He turned his attention to the storage shelves. They were about seven feet high, made of sturdy metal, and bolted into the floor. He could climb up and over, then drop into an adjacent row. The tool pallet would be left behind, but once it lost his proximity signal it would make its own way back to the workshop—assuming he could get those pickers out of the way.

He tested his weight on the bottom shelf, then started to clamber up. His feet knocked a couple more boxes of goods on to the floor; well, they would just add to the pile there already. At the top he had to scrabble for a handhold, but eventually hauled himself on to the roof of the shelving unit and lay there regaining his breath.

He raised himself to a crouch—standing felt too precarious—and looked around. His headlamp swept across the warehouse, illuminating rows of shelves, and here and there the top of a picker passing between them. His breath plumed off in the cold, a curling haze in the headlamp beam. Some way off, a large L of light marked the route he was supposed to have taken. He reached down and probed with his hand until he found the nearest vertical pillar in the shelving on the other side, and gripped it as he clambered down, trying not to disturb any more goods.

Even before he got to the floor, he heard the whines from the row he’d just abandoned. The pickers were accelerating away. He started to run towards the lights, crossing the next intersection just before the pickers did. He made it almost to the intersection after that before two more appeared in front of him, and then two more behind, boxing him in once more.

He slid to the floor and sat for a few moments, catching his breath, but stood up again as the cold of the floor bit into his backside. He examined the pickers in front of him and found their identifier labels.

“Miri, deactivate pickers 4109 and 3779.”

“A security override is active for picker 4109 and picker 3779. The command ‘deactivate’ is not valid at this time.”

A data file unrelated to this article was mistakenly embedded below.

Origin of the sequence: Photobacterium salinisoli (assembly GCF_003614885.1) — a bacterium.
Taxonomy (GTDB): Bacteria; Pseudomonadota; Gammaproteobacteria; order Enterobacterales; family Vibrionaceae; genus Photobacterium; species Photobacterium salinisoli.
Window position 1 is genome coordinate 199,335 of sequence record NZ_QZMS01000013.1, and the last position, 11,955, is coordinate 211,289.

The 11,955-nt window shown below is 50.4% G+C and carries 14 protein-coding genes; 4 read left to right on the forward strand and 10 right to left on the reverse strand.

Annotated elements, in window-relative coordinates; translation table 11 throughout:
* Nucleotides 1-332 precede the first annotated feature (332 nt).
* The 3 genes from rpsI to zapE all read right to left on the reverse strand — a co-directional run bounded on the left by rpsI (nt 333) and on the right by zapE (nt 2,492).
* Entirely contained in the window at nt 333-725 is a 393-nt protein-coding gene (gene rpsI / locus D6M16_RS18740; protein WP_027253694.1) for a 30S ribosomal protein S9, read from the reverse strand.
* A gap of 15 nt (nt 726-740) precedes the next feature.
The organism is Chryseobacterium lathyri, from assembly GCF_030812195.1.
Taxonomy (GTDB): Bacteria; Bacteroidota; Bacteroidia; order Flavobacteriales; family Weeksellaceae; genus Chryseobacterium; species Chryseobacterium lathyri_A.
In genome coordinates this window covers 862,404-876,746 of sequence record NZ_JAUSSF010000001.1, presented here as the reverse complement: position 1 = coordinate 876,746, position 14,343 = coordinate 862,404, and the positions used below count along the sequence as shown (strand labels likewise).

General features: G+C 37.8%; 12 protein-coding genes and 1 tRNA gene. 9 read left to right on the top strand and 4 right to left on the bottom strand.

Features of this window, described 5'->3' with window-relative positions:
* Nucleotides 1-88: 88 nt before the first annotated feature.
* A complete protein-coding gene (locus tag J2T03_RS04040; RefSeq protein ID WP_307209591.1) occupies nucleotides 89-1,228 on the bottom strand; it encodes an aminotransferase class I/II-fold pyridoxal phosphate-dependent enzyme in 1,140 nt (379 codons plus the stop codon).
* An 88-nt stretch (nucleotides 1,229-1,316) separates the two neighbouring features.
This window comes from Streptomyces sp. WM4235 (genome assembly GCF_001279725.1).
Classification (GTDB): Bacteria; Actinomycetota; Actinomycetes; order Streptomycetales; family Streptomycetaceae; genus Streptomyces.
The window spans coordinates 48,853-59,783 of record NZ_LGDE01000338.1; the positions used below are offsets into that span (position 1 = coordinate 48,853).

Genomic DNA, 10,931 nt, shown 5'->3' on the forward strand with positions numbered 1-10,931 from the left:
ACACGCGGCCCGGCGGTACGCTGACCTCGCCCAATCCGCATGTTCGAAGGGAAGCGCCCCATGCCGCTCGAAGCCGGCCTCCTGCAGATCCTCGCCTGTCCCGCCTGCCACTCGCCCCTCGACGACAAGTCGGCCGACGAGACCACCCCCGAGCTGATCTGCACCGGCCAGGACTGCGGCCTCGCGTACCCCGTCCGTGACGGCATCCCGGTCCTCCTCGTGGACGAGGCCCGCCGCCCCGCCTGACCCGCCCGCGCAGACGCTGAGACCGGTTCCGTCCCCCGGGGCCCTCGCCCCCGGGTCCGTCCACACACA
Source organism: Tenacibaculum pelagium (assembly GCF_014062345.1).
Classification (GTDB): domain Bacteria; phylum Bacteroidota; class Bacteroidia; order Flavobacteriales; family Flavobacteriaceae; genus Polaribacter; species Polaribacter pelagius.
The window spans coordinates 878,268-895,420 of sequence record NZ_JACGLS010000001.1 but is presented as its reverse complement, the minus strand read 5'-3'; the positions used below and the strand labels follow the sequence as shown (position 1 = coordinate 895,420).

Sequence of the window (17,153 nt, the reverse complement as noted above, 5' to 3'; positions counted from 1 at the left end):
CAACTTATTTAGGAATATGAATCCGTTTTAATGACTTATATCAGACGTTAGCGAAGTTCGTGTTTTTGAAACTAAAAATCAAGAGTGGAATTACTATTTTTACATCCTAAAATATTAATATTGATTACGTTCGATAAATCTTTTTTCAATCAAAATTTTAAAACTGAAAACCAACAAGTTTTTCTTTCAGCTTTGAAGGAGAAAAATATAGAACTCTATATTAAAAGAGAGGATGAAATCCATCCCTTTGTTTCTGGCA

“Why is there a security override?”

“I’m not sure I understand you. Please rephrase the question.”

Something was dawning on him. “Miri, has there been an intruder alert?”

“Notification of intruder alerts requires 800 points. Would you like me to ask Stefan to authorize notifications for you?”

“No. Where am I, Miri?”

“Your beacon shows you as being in section D-E11.”

“Miri, what else is in section D-E11?”

“There is an unidentified living body, picker number 4109, picker number…”

“Stop. Illuminate and show me section D-E11.”

He could see the view of himself and the pickers in his glasses again.

“Now show me the unidentified living body.”

A red outline appeared in his glasses. It was around his own figure.


“Do you know what you did?” Stefan’s voice was low, slow and deliberate, like he was struggling to stop himself yelling.

“I can guess.”

As soon as Stefan had overridden the intruder alerts, the pickers had departed, reversing and turning one-by-one and speeding off. Joe had walked back to the office and was still trying to warm up when Stefan walked in. He was shorter and pudgier than Joe, but he moved constantly, a fizzle of nervous energy.